Warren is also competing for the mantle of Roosevelt, the father of the U.S. safety net who signed Social Security into law and built a movement to transform the U.S. “She is the FDR I'm looking for — to make big structural change that virtually everybody wants, except in the insurance industry and big pharma and Wall Street,” Rep. Andy Levin, D-Mich., a Warren surrogate, told reporters.
But the party's national front-runner has a different view.
Biden’s advisers see a Democratic electorate that is older, more moderate and less interested in radical change than the loudest voices on social media. They point to Obama’s towering favorable rating among Democrats as evidence that voters want a pragmatist. And they say the party’s voters view Trump as a uniquely threatening president and are motivated more by a desire to defeat him than by a particular ideological vision.
“There’s only one stake: beating Trump,” said Joe Trippi, an unaligned Democratic strategist and presidential campaign veteran.
Trippi said the clash of visions is less important to the party’s voters than the question of who can defeat the president, and current surveys show pluralities of Democrats believe Biden is best-positioned to win the general election. “Democrats would happily take either one of those paths if they thought that was the path that could beat Trump,” he said.
The conservative pro-Trump group Club For Growth Action is seeking to exploit the Democratic split with a new ad: “More radical than Obama on health care, Bernie's plan gives government health insurance to everyone. His socialist Green New Deal? Even bigger than the New Deal,” a narrator says as the spot shows images of Obama, Sanders and Roosevelt.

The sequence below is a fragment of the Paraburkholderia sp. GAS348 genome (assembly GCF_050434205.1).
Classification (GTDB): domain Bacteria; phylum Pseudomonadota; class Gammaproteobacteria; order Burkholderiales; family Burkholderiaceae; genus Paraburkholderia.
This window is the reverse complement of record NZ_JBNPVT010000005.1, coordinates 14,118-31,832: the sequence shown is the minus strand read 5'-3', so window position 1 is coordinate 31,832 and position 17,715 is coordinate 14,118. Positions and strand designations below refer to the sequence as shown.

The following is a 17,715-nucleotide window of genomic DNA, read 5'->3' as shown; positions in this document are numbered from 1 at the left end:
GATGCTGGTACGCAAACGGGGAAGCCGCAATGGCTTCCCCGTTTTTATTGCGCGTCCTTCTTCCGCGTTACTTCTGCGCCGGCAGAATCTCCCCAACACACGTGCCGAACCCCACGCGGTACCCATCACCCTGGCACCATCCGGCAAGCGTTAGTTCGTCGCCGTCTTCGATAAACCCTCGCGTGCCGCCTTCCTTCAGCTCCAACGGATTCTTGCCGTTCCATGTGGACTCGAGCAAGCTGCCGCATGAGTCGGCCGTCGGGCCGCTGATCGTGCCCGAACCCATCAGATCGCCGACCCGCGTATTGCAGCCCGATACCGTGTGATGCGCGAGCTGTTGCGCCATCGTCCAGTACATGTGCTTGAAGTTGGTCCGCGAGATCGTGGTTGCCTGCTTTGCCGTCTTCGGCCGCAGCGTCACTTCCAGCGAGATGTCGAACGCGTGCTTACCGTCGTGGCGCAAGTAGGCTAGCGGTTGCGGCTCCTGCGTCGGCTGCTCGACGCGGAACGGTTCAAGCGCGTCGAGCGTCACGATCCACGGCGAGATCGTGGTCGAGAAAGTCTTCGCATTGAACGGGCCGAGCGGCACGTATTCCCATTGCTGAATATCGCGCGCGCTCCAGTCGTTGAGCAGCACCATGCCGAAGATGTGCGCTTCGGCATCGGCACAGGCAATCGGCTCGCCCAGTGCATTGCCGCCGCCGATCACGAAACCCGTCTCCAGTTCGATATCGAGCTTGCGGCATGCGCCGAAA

Whether Democrats can usher in an era of radical change depends on the magnitude of a far-from-certain victory — including whether the party recaptures control of both houses of Congress.
Republicans are highly unlikely to cooperate and plenty of Democrats in both chambers prefer incrementalism. An FDR-style coalition that wins Democrats more than 40 states is virtually unimaginable today in a country gripped by negative partisanship and divided along ethnic and educational lines, among others.
Unlike FDR-era contemporaries, today's Democrats are unanimously in favor of socially progressive policies on immigration, abortion rights and racial justice. The big question facing Democratic voters this year is which of the two economic paths they want to pursue.
“One coalition is talking about essentially moving things modestly in a more liberal direction and the other one is talking about massive systemic reform,” said Seth Masket, a political science professor and director of the University of Denver’s Center on American Politics. “There’s clearly been some sort of latent movement toward more substantial change. We haven’t seen factionalism within the Democratic coalition like this since the ‘60s and ‘70s.”